- C.W. McCall – Greatest Hits
(Convoy, Wolf Creek Pass, Classified, Old Home Filler-up an’ Keep on Trucking Cafe)
- Six Days on the Road
- I’m a Truck
- The White Knight
- The Drag ‘Em Off The Interstate, Sock It To ‘Em Hits
- Truck Drivin’ Man
Looking for the fast route
We were ready to come home after a great vacation, so we picked the fastest route: backwoods from Cape to I-24 through Nashville and Chattanooga, then I-75 through Atlanta to Wildwood, where we picked up the Florida Turnpike to West Palm Beach.
Mountain wants your rig
And the devil wants your soul if you let ‘er roll down Monteagle Mountain, sings Johnny Cash.
Monteagle pass, over the Eastern Continental Divide, is considered one of the most hazardous stretches of Interstate highway in the country. The 4% to 6% grade isn’t as steep as a stretch on I-40 between Nashville and Knoxville, but it goes on for miles.
Runaway truck ramps
Cash goes on to sing,
When I started down Monteagle, the brakes just wouldn’t hold.
I knew I was in trouble and bout to lose control.
The runaway ramp was waitin’; I saw the warnin’ sign.
I said, “Lord help me make it. Have mercy on this soul of mine.”
Well, I plowed into that runaway ramp and I could feel that big truck groan.
My life flashed right before my eyes and for a minute I thought I was gone.
What saved him was one of two runaway truck ramps on the left-hand side of the downhill grade. They are an uphill ramp of loose gravel that will quickly slow down a truck whose brakes have failed.
One night we were coming off Monteagle and got caught in a huge traffic slowdown. We could smell burning brakes all around us because the trucks were having to ride them going down the mountain. When we got to the bottom, we saw a burned-out 18-wheeler that had caught fire from its overheated brakes.
I keep a close eye on my rearview mirror on that stretch. The last thing I want is to be a speed bump in front of a runaway tanker truck.
Larry’s Army / Navy Store
Larry’s Army / Navy Store at Exit 135 near the crest of the mountain is a good place to kill some time.
He moved from his old place two years ago to a convenient location next to a truck stop. It has plenty of parking and clean restrooms.
Old place was in the boonies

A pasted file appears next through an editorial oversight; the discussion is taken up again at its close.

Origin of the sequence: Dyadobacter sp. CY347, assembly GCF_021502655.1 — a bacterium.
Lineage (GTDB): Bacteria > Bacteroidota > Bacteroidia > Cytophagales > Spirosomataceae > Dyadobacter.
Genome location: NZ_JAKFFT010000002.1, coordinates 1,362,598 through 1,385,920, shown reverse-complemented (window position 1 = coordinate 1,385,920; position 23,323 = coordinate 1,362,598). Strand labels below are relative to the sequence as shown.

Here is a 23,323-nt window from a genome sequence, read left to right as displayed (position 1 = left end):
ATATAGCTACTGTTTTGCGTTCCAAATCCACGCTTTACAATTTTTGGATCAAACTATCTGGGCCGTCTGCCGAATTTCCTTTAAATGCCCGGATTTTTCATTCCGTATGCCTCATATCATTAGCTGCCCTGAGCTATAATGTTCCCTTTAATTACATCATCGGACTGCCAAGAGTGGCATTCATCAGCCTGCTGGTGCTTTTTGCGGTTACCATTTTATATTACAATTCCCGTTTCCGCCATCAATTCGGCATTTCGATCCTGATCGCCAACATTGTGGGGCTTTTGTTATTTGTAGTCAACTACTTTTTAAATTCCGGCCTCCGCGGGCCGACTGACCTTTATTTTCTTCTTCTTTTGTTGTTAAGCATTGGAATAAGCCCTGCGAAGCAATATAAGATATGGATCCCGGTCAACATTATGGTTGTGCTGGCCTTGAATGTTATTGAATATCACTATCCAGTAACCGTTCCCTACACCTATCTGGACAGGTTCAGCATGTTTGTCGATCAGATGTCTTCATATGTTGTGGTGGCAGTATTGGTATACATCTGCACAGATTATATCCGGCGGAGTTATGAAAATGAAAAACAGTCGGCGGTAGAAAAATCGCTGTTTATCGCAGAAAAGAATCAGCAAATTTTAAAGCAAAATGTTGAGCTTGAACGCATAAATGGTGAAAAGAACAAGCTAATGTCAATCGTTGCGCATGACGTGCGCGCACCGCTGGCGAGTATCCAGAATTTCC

We heard about Larry from a flyer we picked up at the Smoke House (which used to have excellent home cooking, but has slipped).
The directions to the old store reminded me of the lines from McCall’s Classified, “I says, “Where are ya?” He says, “Fourteen east on County 12, turn right on the one-lane gravel road, you can park in the yard, beware of the dog, wipe your feet off, knock three times, and bring your billfold.”
In business since ’92
Larry and his wife, Nicole, have been in business since 1992. Their old place drew most locals – 80-85% – while the new one draws about 50% from the area and 50% from Interstate traffic. “We didn’t lose any local business, and we picked up a lot of tourists,” he said.
The store is clean, well-lit and carries all the standard surplus fare, including ghille suits for snipers (or hunters), plenty of cold weather gear and boots.
Authentic surplus gear is getting harder to get, Larry said, so a lot of his stock is new, made to government specs. Some customers want the used stuff, others feel more comfortable buying never-worn clothing.
We’ve seen Larry and Nicole’s kids grow up in the store in our stops over the years.
Cole, described as manager-in-training by Larry, is 15 months old.
The gas mask is for sale
Along with helmets, long johns, ammo cases, insignia, name labels ( a bargain if you have the right name), collectibles, Army blankets (a good buy, we found out a few years back), canteens and camping supplies. We’ve never gone in without buying something for us or a friend or relative (my brother-in-law is getting a pair of super-warm polypropylene underwear for hunting season, but don’t spoil the surprise).
Sarah’s cute as a bug
Minutes after becoming reacquainted with her, she was chattering away with Wife Lila, and comparing socks.
Happy with her socks
(Wife Lila had just bought a pair of warm socks up the road at Mountain Outfitters and she was particularly pleased with them and herself. That’s another nice stop. We were disappointed to see a wine store where they used to be, but we were pleased to see that they had moved into a new, bigger store just down the road at Exit 134. Their focus has changed from being an outlet store, so their prices are higher than they used to be, but the folks are very friendly and helpful.)
After settling up with Larry, it was time to say goodbye to Sarah and her brother, Joshua, 7, and get on down the road.
As we entered the downhill grade of Monteagle Pass, Harry Chapin’s tale about the young driver hauling 30,000 pounds of bananas who missed the “Shift to lower gear or or $50 fine, my friend” sign popped into my head.
He barely made the sweeping curve that led into the steepest grade.
And he missed the thankful passing bus at ninety miles an hour.
And he said “God, make it a dream!”
as he rode his last ride down.
And he sideswiped nineteen neat parked cars,
clipped off thirteen telephone poles,
hit two houses, bruised eight trees,
and Blue-Crossed seven people.
it was then he lost his head,
not to mention an arm or two before he stopped.
And he slid for four hundred yards
along the hill that leads into Scranton, Pennsylvania.
All those thirty thousand pounds of bananas.
I shifted from 4 to 3 and pumped the brakes all the way down, checking the rearview mirror frequently, “’cause when there’s a runaway on Monteagle some truckers don’t survive.”